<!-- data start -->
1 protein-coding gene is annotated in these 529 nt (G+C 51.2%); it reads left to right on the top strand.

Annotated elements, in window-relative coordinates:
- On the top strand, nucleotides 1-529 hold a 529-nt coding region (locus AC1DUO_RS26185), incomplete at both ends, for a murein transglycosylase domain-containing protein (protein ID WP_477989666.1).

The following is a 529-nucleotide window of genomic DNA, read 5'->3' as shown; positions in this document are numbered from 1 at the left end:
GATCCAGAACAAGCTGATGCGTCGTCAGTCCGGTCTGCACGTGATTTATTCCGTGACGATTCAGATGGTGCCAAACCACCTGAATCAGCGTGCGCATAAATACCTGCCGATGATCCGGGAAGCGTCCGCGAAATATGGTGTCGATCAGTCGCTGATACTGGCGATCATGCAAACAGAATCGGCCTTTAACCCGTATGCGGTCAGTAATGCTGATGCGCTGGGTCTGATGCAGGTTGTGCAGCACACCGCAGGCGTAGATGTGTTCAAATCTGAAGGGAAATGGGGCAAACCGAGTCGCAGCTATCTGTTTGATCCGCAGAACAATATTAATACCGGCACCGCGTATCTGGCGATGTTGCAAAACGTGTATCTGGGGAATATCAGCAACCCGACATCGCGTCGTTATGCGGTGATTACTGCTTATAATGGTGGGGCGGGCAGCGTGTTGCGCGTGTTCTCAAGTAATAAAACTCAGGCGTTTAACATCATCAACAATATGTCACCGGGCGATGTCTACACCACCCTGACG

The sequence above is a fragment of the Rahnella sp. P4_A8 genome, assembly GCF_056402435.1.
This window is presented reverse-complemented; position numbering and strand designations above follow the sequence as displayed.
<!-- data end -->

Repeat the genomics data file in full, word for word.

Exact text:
1 protein-coding gene is annotated in these 529 nt (G+C 51.2%); it reads left to right on the top strand.

Annotated elements, in window-relative coordinates:
- On the top strand, nucleotides 1-529 hold a 529-nt coding region (locus AC1DUO_RS26185), incomplete at both ends, for a murein transglycosylase domain-containing protein (protein ID WP_477989666.1).

The following is a 529-nucleotide window of genomic DNA, read 5'->3' as shown; positions in this document are numbered from 1 at the left end:
GATCCAGAACAAGCTGATGCGTCGTCAGTCCGGTCTGCACGTGATTTATTCCGTGACGATTCAGATGGTGCCAAACCACCTGAATCAGCGTGCGCATAAATACCTGCCGATGATCCGGGAAGCGTCCGCGAAATATGGTGTCGATCAGTCGCTGATACTGGCGATCATGCAAACAGAATCGGCCTTTAACCCGTATGCGGTCAGTAATGCTGATGCGCTGGGTCTGATGCAGGTTGTGCAGCACACCGCAGGCGTAGATGTGTTCAAATCTGAAGGGAAATGGGGCAAACCGAGTCGCAGCTATCTGTTTGATCCGCAGAACAATATTAATACCGGCACCGCGTATCTGGCGATGTTGCAAAACGTGTATCTGGGGAATATCAGCAACCCGACATCGCGTCGTTATGCGGTGATTACTGCTTATAATGGTGGGGCGGGCAGCGTGTTGCGCGTGTTCTCAAGTAATAAAACTCAGGCGTTTAACATCATCAACAATATGTCACCGGGCGATGTCTACACCACCCTGACG

The sequence above is a fragment of the Rahnella sp. P4_A8 genome, assembly GCF_056402435.1.
This window is presented reverse-complemented; position numbering and strand designations above follow the sequence as displayed.